The levels of the different phagocyte types vary throughout colostrum and breast milk maturation. For instance, superoxide release by PMN phagocytes in colostrum and mature milk is higher in the diurnal phase, whereas for MN phagocytes from mature milk it is higher in the nocturnal phase [19]. Furthermore, colostrum contains two populations of phagocytes with different capacity for superoxide release and phagocytic and microbicidal activities. MN phagocytes exhibit intense microbicidal activity in the presence of opsonins, while PMN phagocytes, independent of opsonization, have low microbicidal activity [1,11,12]. This decreased PMN activity is associated to differences in receptors and superoxide release [11].

The activation mechanisms of human colostral phagocytes may depend on stimulatory signals generated by complement proteins and antibodies in milk, especially IgA, CR and FcR [1,17]. The combined action of these factors mediates signals that lead to degranulation, production of oxygen radicals and phagocytosis [29].

In colostrum samples collected in the diurnal phase, opsonization increased EPEC phagocytosis but not that of S. pneumoniae. In samples collected in the nocturnal period, we observed an increase in phagocytic activity by MN cells only when they were incubated with serum-opsonized EPEC. Therefore, the phagocytic activity of human colostral cells likely depends on the action of opsonins, time of day and type of pathogen.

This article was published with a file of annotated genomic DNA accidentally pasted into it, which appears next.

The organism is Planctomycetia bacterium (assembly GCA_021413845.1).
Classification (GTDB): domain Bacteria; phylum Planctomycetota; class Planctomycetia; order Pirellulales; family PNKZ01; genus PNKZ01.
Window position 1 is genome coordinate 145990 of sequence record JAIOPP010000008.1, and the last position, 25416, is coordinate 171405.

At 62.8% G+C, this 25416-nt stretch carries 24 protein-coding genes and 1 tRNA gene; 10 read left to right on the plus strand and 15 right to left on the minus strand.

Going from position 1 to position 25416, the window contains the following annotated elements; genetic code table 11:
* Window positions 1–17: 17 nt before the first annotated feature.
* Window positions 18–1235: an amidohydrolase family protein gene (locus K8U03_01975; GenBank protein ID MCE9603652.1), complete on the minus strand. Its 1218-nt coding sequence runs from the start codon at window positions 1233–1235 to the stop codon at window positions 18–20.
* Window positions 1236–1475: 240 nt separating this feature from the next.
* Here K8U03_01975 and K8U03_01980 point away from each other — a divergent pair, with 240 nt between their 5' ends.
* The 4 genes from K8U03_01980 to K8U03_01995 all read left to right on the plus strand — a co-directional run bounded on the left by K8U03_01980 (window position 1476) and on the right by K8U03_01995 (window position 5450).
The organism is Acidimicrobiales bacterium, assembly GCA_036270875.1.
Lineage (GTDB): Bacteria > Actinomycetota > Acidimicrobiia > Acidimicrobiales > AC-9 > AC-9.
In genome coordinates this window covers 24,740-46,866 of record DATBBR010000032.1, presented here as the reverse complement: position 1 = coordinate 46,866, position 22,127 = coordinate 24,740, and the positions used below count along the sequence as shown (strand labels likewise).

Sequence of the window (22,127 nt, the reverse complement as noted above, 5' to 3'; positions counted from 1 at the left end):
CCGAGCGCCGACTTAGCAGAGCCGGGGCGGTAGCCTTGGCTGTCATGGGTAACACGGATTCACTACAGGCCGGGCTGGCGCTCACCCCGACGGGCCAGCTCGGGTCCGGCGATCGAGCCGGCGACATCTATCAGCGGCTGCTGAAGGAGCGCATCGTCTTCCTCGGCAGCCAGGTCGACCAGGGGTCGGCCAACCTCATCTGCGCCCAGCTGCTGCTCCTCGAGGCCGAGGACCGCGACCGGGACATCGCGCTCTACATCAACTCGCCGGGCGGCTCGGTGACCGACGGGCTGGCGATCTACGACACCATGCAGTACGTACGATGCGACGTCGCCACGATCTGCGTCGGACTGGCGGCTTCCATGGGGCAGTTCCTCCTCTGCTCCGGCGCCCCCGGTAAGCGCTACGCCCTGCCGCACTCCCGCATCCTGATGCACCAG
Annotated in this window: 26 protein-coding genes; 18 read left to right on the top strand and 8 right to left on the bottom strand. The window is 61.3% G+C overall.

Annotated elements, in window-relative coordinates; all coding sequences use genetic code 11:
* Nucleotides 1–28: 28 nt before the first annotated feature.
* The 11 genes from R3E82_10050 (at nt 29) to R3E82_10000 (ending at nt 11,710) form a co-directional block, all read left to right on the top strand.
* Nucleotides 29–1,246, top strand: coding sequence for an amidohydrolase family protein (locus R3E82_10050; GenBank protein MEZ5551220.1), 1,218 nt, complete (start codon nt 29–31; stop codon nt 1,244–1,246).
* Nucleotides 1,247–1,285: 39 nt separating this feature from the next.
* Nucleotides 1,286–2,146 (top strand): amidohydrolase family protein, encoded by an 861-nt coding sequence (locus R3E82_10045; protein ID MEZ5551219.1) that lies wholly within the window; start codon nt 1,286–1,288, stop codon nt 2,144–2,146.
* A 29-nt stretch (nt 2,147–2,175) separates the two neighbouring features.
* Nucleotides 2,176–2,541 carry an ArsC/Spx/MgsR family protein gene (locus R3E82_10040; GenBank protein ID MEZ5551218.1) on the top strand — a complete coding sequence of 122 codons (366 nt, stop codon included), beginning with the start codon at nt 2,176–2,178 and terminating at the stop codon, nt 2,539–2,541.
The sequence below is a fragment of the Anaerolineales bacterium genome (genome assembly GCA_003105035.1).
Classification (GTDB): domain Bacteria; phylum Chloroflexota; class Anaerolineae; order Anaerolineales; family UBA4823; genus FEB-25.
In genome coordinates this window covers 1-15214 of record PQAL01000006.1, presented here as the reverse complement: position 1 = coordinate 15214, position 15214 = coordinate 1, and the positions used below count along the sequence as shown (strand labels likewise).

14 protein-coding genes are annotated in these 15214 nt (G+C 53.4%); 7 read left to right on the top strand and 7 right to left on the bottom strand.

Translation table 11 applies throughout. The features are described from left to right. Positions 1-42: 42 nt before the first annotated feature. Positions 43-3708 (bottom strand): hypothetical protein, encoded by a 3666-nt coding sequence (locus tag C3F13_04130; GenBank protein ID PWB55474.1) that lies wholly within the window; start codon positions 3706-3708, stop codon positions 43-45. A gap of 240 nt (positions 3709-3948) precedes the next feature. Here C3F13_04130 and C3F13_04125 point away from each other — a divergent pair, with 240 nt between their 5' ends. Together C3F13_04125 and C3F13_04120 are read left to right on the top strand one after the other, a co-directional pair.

Phagocytosis and microbicidal activity by both blood and colostral phagocytes, with substantial participation of active oxygen metabolites such as free radicals, have been considered an important defense mechanism to protect infants against several infections [11,12,30-33]. Studies have suggested that colostrum phagocytes remain viable in the intestinal mucosa for a period of four hours [34], and are able to induce microbicidal activity in newborns [35].